AT first glance, Diane Arbus’s parks look like our parks — and yet they stand apart from them. What might a Martian learn about us from this, people sometimes ask of a text. Arbus’s photos would tell a Martian little: They rather look as though they may have been made by one.
‘In the Park,” the Lévy Gorvy Gallery’s exhibition of Diane Arbus photographs taken in Central Park and Washington Square Park, follows by only a year the survey of the Metropolitan Museum of Art’s Met Breuer survey of Arbus’s early work, “In the Beginning.” Several photographs from the Met exhibit, most notably the indelible image of the “Child with a toy hand grenade in Central Park, N.Y.C., 1962,” appear once more at the gallery. The echoes and the temporal proximity serve only to reinforce the power of Arbus’s imagery, to reiterate the possibility and promise of seeing anew with every encounter. It may be the sheer strangeness of the work, its otherworldliness, its quality of an elegiac estrangement from everyday life.
What makes Arbus’s work so compelling — one of the things that does, anyway — is the way the photographer is so completely captured by what she captures. Recalling her time in Washington Square in “about 1966,” Arbus noted the park’s divisions, the territories occupied by “young hippie junkies,” by “really tough amazingly hard-core lesbians,” by winos and by girls looking to lose their innocence: “It was really remarkable. And I found it very scary… I got to know a few of them. I hung around a lot… I was very keen to get close to them, so I had to ask to photograph them.”
The resulting images are at the same time public and private, the park serving as stage and dressing room, a place where identity is performed and practiced. The people we encounter in Arbus’s pictures are open and clandestine, and the forthright titles — “Two Friends in the Park, N.Y.C., 1965”; “Woman on a Park Bench on a Sunny Day, N.Y.C., 1969” — manage to suggest how much and how little we know about those we see day in and day out as we perambulate around the city. With the parks as backdrops, Arbus captures the pastoral aspect of everyday urban life, a kind of Forest of Arden, where city dwellers escape the rigors of their routines and assume a kind of freedom from work and commodity and capitalism, though not from the haunting inevitability of death. (Please accept your reviewer’s apologies for being a bit of a killjoy.)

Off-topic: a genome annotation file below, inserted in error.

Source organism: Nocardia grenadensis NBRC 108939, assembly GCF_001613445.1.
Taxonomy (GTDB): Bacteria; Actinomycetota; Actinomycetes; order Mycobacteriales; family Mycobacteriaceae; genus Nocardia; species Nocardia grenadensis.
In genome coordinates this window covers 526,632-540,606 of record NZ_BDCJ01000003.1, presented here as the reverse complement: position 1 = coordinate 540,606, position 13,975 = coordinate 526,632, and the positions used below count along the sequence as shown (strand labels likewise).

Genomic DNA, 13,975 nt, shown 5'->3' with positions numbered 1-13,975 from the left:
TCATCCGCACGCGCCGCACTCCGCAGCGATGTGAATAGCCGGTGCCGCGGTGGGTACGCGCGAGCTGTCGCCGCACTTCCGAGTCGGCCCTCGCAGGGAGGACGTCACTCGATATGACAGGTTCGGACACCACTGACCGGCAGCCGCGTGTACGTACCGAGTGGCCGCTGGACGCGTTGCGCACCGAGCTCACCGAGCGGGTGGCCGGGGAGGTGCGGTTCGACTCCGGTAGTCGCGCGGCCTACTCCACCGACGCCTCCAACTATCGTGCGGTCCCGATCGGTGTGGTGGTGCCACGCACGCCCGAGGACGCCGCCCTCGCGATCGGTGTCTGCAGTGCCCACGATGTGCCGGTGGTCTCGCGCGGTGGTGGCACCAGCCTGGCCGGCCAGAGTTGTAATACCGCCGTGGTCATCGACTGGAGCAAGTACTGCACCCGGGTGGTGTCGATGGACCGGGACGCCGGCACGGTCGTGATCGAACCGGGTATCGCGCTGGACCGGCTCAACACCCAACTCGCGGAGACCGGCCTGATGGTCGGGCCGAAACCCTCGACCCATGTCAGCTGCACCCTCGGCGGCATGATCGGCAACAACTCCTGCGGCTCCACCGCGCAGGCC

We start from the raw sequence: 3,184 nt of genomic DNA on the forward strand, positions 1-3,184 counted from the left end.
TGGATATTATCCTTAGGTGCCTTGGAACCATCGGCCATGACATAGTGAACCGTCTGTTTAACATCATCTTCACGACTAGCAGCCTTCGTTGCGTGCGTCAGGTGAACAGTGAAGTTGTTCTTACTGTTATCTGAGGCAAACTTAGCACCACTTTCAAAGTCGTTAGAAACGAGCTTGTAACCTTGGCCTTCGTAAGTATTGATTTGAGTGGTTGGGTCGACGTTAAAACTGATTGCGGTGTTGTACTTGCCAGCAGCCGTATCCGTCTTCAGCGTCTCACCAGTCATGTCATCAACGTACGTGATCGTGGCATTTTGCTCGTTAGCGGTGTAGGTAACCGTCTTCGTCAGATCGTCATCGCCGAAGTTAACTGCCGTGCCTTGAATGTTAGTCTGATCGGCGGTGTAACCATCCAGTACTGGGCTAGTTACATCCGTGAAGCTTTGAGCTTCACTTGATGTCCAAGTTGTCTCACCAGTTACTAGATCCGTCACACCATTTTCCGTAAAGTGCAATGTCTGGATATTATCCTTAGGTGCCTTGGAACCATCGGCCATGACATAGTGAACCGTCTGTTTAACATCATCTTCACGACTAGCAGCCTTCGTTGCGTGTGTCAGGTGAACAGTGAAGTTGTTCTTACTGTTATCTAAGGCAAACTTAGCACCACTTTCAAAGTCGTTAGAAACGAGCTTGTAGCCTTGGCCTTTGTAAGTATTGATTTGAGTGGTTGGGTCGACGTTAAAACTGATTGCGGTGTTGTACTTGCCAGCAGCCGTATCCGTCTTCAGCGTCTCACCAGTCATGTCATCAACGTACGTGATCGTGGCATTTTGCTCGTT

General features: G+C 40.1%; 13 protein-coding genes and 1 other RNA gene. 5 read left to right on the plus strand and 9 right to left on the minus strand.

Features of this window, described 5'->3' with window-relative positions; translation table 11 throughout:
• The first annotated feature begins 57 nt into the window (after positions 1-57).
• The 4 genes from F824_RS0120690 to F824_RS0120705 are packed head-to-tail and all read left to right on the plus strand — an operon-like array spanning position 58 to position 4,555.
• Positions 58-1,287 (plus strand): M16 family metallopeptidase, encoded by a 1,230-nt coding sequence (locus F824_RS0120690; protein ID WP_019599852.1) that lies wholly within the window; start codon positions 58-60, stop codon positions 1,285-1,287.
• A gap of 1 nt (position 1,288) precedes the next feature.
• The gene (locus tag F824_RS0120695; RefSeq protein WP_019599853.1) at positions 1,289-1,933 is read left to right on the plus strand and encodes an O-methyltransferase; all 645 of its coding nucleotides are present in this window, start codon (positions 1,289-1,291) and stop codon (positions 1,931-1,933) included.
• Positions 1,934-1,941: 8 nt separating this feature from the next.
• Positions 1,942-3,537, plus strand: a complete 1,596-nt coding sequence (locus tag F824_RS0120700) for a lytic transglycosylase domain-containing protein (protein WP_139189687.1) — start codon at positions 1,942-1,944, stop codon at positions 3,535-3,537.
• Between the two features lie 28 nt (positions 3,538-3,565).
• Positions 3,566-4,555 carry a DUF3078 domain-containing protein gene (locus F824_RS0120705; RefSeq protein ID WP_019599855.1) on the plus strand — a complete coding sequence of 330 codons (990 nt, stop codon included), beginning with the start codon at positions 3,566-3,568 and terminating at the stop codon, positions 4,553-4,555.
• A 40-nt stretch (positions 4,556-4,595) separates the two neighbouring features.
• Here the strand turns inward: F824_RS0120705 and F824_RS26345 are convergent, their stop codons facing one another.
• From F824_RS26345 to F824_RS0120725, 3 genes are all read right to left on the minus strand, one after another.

In “Child running in the park, N.Y.C., 1959,” a little girl, her arms spread open, runs toward the camera, as though anticipating takeoff. It is fall: Leaves rustle on the ground in her wake. The girl thinks it is still summer, but the viewer knows better. Reviewing Arbus’s 1972 retrospective at the Museum of Modern Art, Susan Sontag condemned what she saw as Arbus’s pitilessness toward her subjects: “The ambiguity of Arbus’s work is that she seems to have enrolled in one of art photography’s most visible enterprises — concentrating on victims, the unfortunate, the dispossessed — but without the compassionate purpose that such a project is expected to serve,” Sontag writes in “Freak Show,” which appeared in The New York Review of Books. She cites Arbus’s own description of her aesthetic — “You see someone on the street, and essentially what you notice about them is the flaw” — and proposes that the “insistent sameness of Arbus’s work… suggests that her sensibility, armed with a camera, could insinuate anguish, kinkiness, mental illness with any subject.”
And it’s true. Arbus’s images have a certain “insistent sameness” to them. But that sameness is the searing stamp of her vision, a quasi-autobiographical portrait. Whatever else a picture by Diane Arbus shows, it is first and foremost a picture of Diane Arbus. Here, try this experiment: Climb to the gallery’s second floor and check out the portrait of Sontag and her son on a bench in New York City in 1965, which is being shown for the first time. It’s impossible not to recognize Sontag’s trademark look, and yet it is only the second thing one notices. Before it is a picture of Sontag and her young son, it is a picture made by Diane Arbus, a record of someone she saw as only she could see her.
“In the Park” is a reminder that Diane Arbus, the daughter of a prominent Jewish family, a department store heiress whose external life was enviable, and whose inner world was an apparently barely contained chaos and collapse, once wandered the parks of New York and took pictures of the people who caught her fancy. She never looked away. In this polarized, miserable, freakish time, we shouldn’t either.
Yevgeniya Traps writes about art and books for the Forward.
‘Diane Arbus in the Park’ is currently showing at the Lévy Gorvy on 909 Madison Avenue in Manhattan.
Diane Arbus — Jewish Photographer With A Universal Lens